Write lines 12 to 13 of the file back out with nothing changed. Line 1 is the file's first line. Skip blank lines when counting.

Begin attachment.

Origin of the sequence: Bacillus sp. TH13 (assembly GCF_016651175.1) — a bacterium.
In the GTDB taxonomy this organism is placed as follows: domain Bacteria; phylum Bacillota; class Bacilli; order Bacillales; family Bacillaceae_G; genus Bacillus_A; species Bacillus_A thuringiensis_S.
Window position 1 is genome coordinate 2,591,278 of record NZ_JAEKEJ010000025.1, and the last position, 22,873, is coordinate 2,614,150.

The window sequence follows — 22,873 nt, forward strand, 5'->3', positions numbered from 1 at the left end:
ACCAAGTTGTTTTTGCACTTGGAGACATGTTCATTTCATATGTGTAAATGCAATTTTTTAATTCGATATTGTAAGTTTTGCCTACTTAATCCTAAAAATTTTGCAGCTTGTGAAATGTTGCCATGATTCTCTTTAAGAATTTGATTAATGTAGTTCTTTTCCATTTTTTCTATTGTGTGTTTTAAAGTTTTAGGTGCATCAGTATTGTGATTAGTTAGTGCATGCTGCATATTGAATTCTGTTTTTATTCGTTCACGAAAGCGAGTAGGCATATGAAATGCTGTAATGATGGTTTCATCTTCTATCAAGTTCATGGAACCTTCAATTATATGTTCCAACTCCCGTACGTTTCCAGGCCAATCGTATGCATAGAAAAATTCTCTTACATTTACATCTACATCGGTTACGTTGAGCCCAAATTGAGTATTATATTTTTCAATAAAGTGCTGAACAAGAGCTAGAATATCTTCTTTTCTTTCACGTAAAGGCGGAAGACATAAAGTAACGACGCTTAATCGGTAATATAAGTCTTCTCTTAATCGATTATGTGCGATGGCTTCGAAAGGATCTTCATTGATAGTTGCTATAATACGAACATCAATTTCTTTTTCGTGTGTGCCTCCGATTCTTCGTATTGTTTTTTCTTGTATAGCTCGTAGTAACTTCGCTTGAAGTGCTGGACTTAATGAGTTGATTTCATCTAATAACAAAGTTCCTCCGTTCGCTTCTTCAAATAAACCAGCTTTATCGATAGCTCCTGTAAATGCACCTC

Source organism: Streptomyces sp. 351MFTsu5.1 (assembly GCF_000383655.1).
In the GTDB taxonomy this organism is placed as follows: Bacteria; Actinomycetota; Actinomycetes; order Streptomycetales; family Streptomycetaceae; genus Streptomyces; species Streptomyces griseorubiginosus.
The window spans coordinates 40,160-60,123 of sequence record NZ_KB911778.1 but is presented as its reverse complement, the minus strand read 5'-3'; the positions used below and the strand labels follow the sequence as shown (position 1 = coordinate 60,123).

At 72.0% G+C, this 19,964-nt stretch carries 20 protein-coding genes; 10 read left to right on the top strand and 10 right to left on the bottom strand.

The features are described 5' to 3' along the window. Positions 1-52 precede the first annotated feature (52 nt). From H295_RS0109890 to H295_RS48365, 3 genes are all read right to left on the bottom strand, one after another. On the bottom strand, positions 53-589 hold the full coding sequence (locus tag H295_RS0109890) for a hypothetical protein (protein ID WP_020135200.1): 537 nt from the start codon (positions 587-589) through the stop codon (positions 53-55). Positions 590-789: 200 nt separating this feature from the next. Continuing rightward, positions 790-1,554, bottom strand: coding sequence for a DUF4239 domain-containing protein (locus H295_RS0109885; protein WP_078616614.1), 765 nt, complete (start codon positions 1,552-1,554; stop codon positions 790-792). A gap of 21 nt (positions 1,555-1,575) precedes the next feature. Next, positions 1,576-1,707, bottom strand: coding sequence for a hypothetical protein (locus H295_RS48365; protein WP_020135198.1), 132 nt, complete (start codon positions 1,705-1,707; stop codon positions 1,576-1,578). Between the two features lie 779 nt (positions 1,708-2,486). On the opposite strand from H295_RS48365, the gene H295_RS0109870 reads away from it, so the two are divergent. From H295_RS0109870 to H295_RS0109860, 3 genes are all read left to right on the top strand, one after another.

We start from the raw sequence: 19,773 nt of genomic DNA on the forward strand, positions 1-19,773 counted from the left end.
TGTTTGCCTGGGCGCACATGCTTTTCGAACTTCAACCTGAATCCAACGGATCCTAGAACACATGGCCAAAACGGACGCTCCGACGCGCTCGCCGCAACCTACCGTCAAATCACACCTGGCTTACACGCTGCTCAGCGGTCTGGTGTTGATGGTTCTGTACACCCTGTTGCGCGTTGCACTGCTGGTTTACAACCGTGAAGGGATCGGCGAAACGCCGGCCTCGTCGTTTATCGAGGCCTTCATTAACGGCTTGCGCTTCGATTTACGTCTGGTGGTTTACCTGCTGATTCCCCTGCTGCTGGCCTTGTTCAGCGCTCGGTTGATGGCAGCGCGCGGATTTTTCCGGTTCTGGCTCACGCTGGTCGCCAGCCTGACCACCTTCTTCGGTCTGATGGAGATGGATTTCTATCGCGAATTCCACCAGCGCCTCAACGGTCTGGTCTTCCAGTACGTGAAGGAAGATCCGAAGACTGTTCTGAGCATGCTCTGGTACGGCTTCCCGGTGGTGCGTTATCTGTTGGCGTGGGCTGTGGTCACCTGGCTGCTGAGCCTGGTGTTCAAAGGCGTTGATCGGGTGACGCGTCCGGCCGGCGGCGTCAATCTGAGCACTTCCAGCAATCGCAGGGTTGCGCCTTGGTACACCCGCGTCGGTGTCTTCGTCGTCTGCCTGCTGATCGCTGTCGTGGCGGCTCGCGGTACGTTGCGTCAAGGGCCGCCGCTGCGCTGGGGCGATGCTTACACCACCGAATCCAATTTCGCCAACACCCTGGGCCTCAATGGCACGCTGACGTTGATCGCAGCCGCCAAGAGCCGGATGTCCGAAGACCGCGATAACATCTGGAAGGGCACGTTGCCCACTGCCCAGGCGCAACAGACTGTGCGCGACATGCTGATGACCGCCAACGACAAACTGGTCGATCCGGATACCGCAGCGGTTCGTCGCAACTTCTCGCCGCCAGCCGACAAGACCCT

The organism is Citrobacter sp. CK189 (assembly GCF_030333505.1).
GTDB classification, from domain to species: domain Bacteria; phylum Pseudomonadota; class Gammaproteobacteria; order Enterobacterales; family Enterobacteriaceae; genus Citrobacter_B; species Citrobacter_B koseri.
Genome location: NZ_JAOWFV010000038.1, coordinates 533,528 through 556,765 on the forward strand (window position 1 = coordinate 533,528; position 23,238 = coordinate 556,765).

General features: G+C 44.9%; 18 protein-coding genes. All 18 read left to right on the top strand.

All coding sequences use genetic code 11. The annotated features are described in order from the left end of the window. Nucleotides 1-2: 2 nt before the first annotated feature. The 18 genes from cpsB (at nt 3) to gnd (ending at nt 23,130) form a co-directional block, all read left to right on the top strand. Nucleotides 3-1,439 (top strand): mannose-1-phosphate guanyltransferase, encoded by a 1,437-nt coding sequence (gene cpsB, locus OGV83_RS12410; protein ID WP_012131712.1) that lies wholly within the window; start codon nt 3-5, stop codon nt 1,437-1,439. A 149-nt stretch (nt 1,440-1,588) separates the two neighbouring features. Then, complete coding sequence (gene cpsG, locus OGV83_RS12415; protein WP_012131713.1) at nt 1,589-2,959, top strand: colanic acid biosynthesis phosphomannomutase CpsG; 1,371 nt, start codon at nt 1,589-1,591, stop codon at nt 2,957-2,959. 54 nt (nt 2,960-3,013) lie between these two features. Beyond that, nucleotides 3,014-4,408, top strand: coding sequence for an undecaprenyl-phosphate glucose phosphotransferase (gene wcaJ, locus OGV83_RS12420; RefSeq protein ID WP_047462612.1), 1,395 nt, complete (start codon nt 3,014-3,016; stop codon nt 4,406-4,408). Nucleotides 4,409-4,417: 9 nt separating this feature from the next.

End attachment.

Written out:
TGTTTGCCTGGGCGCACATGCTTTTCGAACTTCAACCTGAATCCAACGGATCCTAGAACACATGGCCAAAACGGACGCTCCGACGCGCTCGCCGCAACCTACCGTCAAATCACACCTGGCTTACACGCTGCTCAGCGGTCTGGTGTTGATGGTTCTGTACACCCTGTTGCGCGTTGCACTGCTGGTTTACAACCGTGAAGGGATCGGCGAAACGCCGGCCTCGTCGTTTATCGAGGCCTTCATTAACGGCTTGCGCTTCGATTTACGTCTGGTGGTTTACCTGCTGATTCCCCTGCTGCTGGCCTTGTTCAGCGCTCGGTTGATGGCAGCGCGCGGATTTTTCCGGTTCTGGCTCACGCTGGTCGCCAGCCTGACCACCTTCTTCGGTCTGATGGAGATGGATTTCTATCGCGAATTCCACCAGCGCCTCAACGGTCTGGTCTTCCAGTACGTGAAGGAAGATCCGAAGACTGTTCTGAGCATGCTCTGGTACGGCTTCCCGGTGGTGCGTTATCTGTTGGCGTGGGCTGTGGTCACCTGGCTGCTGAGCCTGGTGTTCAAAGGCGTTGATCGGGTGACGCGTCCGGCCGGCGGCGTCAATCTGAGCACTTCCAGCAATCGCAGGGTTGCGCCTTGGTACACCCGCGTCGGTGTCTTCGTCGTCTGCCTGCTGATCGCTGTCGTGGCGGCTCGCGGTACGTTGCGTCAAGGGCCGCCGCTGCGCTGGGGCGATGCTTACACCACCGAATCCAATTTCGCCAACACCCTGGGCCTCAATGGCACGCTGACGTTGATCGCAGCCGCCAAGAGCCGGATGTCCGAAGACCGCGATAACATCTGGAAGGGCACGTTGCCCACTGCCCAGGCGCAACAGACTGTGCGCGACATGCTGATGACCGCCAACGACAAACTGGTCGATCCGGATACCGCAGCGGTTCGTCGCAACTTCTCGCCGCCAGCCGACAAGACCCT

The organism is Citrobacter sp. CK189 (assembly GCF_030333505.1).